Michael Hlinka really should be writing for the
Sun. His regular business commentaries fall into that same overly-simplistic and entirely predictable vein. Business = good. Anything that impedes business = bad. So it was not a surprise to recently hear him decry the delay in the proposed Keystone XL pipeline. Hlinka put the blame firmly on political activists, the financers of the Democratic Party and those ever-so-pesky environmentalists. The problem is not only that Ottawa , as a nation, has been insulted, but that the decision to delay the project will cost jobs on both sides of the border. According to Hlinka, and hinted at by our Finance Minister, if the Americans can’t get their act together we should be looking to Canada to sell our oil. China
Early in his commentary, Hlinka states, “You would think that given the current state of economic affairs there would be widespread political support for the project on both sides of the 49th parallel.” One wonders if this means jobs should be the sole consideration with respect to any such project. And what does it say about the nature of our economy if so much hope is being pinned on a short-term highly-regional initiative. Even the number of jobs linked to the project is uncertain and contestable. One number Hlinka is definite about – he claims that this delay will cost TransCanada Pipelines one billion dollars. If this figure is correct, that a single entity can sustain such losses is in itself worth addressing and commenting on. Although I’m not sure how the delay of a projected tentative deal can ‘cost’ anything. Did it cost me ten thousand dollars when my boss failed to give me a raise this year? Maybe.
Hlinka also makes the case that Canadians should take the delay as an insult. He spoke of how “the decision should be understood as a slap in the face to the Canadian people.” My question is: which Canadians? Even those who opposed the pipeline? Should I feel affronted that the President of the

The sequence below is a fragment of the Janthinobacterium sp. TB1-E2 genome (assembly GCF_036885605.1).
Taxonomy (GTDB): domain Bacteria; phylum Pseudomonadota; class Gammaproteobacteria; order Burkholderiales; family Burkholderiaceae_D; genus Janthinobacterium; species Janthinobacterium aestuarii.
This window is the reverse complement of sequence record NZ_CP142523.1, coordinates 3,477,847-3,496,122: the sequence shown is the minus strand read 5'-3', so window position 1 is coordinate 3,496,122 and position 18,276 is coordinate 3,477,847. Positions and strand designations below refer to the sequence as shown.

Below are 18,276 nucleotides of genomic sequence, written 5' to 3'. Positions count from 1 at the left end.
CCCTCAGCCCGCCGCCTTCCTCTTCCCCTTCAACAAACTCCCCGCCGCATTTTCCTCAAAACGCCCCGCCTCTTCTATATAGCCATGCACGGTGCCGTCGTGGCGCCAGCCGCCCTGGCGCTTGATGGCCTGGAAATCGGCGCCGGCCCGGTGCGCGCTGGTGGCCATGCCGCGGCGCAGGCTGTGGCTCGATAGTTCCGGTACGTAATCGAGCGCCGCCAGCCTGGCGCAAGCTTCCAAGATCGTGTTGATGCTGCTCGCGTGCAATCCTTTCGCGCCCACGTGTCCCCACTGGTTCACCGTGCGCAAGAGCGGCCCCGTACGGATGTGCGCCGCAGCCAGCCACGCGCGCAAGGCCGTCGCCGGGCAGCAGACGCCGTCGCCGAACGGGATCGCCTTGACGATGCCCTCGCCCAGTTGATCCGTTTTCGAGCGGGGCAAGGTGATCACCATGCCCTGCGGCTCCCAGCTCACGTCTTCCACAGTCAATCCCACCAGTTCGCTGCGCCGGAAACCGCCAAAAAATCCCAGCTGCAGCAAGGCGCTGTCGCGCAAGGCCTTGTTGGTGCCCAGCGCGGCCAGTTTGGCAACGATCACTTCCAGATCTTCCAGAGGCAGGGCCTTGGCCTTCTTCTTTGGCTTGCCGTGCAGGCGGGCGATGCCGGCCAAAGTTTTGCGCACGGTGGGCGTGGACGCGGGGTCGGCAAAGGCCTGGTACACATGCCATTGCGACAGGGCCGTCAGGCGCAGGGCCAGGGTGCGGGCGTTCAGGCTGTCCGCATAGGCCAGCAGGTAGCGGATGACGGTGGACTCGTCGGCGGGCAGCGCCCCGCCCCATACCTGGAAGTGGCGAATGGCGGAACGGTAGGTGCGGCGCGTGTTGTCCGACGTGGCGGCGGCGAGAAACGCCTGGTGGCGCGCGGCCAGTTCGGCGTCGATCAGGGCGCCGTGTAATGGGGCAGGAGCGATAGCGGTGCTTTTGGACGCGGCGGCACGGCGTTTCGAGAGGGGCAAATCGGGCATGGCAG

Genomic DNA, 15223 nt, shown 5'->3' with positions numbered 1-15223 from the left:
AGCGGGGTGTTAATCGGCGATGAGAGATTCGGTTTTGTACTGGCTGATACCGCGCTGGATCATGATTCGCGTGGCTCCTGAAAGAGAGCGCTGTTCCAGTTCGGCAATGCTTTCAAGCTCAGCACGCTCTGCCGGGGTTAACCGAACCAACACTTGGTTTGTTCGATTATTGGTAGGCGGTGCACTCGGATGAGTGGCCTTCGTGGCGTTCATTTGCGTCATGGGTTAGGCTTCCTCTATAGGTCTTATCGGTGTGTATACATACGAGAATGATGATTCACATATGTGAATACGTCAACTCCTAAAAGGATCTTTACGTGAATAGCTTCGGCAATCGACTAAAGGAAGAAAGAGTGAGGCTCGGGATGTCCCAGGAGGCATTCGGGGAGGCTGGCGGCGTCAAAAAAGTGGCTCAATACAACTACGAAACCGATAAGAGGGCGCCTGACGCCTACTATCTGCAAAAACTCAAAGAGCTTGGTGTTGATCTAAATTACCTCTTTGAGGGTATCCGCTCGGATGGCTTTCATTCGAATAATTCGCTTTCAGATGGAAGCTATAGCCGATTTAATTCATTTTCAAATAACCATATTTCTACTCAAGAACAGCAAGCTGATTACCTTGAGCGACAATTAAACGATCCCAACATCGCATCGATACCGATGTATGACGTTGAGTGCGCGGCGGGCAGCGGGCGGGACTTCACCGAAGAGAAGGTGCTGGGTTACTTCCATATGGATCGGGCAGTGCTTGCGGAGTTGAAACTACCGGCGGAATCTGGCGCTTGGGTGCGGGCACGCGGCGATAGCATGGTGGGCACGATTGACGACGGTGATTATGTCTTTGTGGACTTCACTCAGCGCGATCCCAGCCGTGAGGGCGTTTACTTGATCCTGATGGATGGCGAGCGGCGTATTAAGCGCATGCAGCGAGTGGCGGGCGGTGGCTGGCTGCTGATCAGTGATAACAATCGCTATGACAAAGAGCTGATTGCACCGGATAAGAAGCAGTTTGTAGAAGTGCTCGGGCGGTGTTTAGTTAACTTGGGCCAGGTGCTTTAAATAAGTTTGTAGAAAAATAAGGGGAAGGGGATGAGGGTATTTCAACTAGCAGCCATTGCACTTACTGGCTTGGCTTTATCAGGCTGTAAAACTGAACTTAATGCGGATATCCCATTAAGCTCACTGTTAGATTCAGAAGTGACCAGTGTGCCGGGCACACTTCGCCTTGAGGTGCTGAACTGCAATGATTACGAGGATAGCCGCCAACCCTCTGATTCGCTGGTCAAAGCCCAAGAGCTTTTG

made a decision which may, or may not, alter the lives of a relatively small number of Canadians? And should I always feel personally insulted when a political decision is made which may, or may not, alter jobs. The reality is that such decisions are made – rightly or wrongly – on a daily basis in both United States Canada and the . And what might be even more shocking to Hlinka is that a lot of decisions don’t place the interests of workers first. One gets the sense that ‘jobs’ is code for profits and that the latter is much more important than the former. United States
Although he does acknowledge that the environmental organizers in
are ‘grassroots’ one gets the impression that these folks, and their ‘claims’, are not taken seriously by Hlinka. Somehow activists are suspect while high-profile lobbyists represent business as usual. In Hlinka’s mind all of the forces opposing the pipeline are forms of protest. There is a right way to do politics and a wrong way. And if this is part of Obama’s reelection bid, and the President feels more voters are opposed to the project than support it, this would suggest that the democratic process is both intact and working. If Obama has made a serious judgment error in this case it will be addressed in next year’s election. Imagine a process which is attentive and responsive to voters. That can’t be right! Hlinka and others must paint these would be anti-business forces in a negative light and suggest there is something deceptive and malicious about their motives. Lobbying is fine so long as it is a certain type of corporate lobbying. And, as with critiques of the so-called anti-globalization forces, I’ve never met a single person opposed to either business or trade. So what is really at stake is how, and in whose interest, such activities are conducted. These debates are much more nuanced than the easy-answers right-wing media (yes, even the CBC has them!) would have us believe. Nebraska
One also has to question where the voices for ‘ethical oil’ are in this whole debate. Yes, there are plenty of commentaries about how Canadian oil is more ethically suitable than the oil from several other countries around the world, but what about this focus on selling oil to
? It’s funny how the anti-communists seem to be silent all of a sudden – even when they are often the same folks making the ‘ethical oil’ argument. I guess this resembles the methods (by some clever slight-of-hand) pro-business/anti-communist forces in the China United States are able to keep the focus on Cuba rather than . Perhaps this has become a requirement as China China is holding a huge portion of government debt. I’m not making an argument for or against US , I’m just trying to figure out how this all squares in the minds of business commentators and politicians. China
My argument isn’t so much that Hlinka is wrong – or even that some of the alternatives to the pipeline are preferable. The point is that such issues are complex and by nature reflect a multiplicity of competing interests. Like it or not that is politics. Why it is assumed, as our Prime Ministers does, that such questions are ‘no-brainers’? Why is the environment not an ethical issue? Why is the whole ‘ethical oil’ argument confined to producers rather than consumers? I guess even when completion is the ideal state in business it is not always appreciated and welcomed in the realm of politics.